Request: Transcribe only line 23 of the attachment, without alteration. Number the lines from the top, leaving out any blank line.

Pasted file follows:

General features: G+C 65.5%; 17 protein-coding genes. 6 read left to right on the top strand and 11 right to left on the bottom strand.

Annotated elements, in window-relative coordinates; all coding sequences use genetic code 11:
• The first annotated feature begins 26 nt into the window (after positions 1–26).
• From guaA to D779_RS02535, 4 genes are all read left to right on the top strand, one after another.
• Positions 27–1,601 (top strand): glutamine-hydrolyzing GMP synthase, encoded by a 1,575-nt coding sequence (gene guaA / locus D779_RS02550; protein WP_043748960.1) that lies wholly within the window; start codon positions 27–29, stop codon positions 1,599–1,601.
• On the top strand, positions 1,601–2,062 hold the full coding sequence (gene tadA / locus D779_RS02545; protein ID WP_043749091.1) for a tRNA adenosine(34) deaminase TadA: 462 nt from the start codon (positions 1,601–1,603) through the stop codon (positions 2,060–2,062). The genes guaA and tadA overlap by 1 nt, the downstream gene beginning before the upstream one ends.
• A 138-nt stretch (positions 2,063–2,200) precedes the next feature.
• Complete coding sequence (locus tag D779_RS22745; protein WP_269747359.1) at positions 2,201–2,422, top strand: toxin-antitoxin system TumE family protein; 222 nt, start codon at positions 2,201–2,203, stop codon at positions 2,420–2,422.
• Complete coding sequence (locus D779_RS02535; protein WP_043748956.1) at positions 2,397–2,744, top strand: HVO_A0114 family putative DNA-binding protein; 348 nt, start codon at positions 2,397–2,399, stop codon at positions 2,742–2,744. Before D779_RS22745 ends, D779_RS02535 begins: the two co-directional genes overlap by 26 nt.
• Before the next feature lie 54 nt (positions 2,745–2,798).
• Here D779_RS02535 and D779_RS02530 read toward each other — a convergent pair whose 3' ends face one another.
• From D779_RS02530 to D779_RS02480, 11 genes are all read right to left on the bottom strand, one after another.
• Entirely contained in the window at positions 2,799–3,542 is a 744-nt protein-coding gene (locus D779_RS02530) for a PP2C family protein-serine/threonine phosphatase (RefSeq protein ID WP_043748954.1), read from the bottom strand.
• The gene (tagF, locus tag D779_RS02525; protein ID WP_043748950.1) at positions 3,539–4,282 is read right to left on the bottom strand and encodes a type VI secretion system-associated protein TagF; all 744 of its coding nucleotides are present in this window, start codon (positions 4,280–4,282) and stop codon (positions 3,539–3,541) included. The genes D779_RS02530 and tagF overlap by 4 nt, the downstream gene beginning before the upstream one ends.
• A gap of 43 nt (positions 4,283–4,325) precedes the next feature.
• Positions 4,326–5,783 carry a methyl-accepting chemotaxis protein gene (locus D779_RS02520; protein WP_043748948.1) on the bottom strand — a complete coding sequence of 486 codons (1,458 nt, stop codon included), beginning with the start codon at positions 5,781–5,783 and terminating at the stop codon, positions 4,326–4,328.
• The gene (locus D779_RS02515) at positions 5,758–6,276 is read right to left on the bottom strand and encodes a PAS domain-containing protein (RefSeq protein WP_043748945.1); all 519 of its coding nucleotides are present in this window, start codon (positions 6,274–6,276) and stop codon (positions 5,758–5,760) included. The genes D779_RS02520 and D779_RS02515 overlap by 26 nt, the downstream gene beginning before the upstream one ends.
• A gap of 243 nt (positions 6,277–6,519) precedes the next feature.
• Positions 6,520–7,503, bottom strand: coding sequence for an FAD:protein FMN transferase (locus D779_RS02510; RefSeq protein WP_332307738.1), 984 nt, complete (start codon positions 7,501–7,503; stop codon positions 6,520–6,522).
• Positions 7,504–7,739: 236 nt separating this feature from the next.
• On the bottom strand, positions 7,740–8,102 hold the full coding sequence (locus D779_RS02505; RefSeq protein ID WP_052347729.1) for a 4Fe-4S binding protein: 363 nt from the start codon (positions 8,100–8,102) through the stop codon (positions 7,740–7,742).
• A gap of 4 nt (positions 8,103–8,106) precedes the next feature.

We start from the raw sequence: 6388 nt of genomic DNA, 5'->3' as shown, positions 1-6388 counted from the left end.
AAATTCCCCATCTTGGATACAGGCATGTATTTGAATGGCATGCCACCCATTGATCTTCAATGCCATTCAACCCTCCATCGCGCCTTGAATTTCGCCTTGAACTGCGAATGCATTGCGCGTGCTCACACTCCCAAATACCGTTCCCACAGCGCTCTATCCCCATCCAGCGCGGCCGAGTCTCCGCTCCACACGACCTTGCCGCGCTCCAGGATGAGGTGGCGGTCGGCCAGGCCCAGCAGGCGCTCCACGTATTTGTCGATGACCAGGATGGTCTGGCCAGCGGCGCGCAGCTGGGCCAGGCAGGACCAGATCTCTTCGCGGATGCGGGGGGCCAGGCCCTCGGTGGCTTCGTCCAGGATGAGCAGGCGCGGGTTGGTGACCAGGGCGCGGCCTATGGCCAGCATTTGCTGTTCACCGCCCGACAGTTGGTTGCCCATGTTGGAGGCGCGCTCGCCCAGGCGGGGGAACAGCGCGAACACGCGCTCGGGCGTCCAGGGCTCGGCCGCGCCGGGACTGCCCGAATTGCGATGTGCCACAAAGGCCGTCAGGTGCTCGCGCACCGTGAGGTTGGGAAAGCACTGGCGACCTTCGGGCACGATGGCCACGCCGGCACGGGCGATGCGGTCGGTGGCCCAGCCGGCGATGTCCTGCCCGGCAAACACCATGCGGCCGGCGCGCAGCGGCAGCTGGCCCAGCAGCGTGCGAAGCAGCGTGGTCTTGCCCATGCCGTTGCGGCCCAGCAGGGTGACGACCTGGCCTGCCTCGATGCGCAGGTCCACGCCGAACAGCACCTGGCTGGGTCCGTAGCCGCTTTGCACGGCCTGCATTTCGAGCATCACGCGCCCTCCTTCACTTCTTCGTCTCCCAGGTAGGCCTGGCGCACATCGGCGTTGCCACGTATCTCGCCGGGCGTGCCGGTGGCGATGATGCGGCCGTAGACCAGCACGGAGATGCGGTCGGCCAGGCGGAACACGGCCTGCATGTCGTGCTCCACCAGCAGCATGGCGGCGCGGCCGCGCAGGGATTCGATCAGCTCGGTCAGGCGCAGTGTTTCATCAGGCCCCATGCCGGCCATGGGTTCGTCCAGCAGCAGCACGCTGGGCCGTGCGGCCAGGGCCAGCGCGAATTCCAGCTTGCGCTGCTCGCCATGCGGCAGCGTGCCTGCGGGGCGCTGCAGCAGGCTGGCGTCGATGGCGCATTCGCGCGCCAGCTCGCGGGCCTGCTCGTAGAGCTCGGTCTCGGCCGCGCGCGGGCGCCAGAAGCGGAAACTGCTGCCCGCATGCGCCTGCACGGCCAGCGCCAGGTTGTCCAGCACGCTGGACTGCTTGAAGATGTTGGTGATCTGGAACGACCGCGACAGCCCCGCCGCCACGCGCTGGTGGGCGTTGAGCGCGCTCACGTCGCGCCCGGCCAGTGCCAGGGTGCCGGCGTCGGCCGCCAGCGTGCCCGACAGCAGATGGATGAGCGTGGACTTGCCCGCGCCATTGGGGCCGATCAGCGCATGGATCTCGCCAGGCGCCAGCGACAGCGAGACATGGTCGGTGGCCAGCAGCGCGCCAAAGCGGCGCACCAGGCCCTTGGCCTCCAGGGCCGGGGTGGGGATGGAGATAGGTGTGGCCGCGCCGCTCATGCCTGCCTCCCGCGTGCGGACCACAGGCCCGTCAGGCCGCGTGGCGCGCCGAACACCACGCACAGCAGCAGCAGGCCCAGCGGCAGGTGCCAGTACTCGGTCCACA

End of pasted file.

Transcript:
We start from the raw sequence: 6388 nt of genomic DNA, 5'->3' as shown, positions 1-6388 counted from the left end.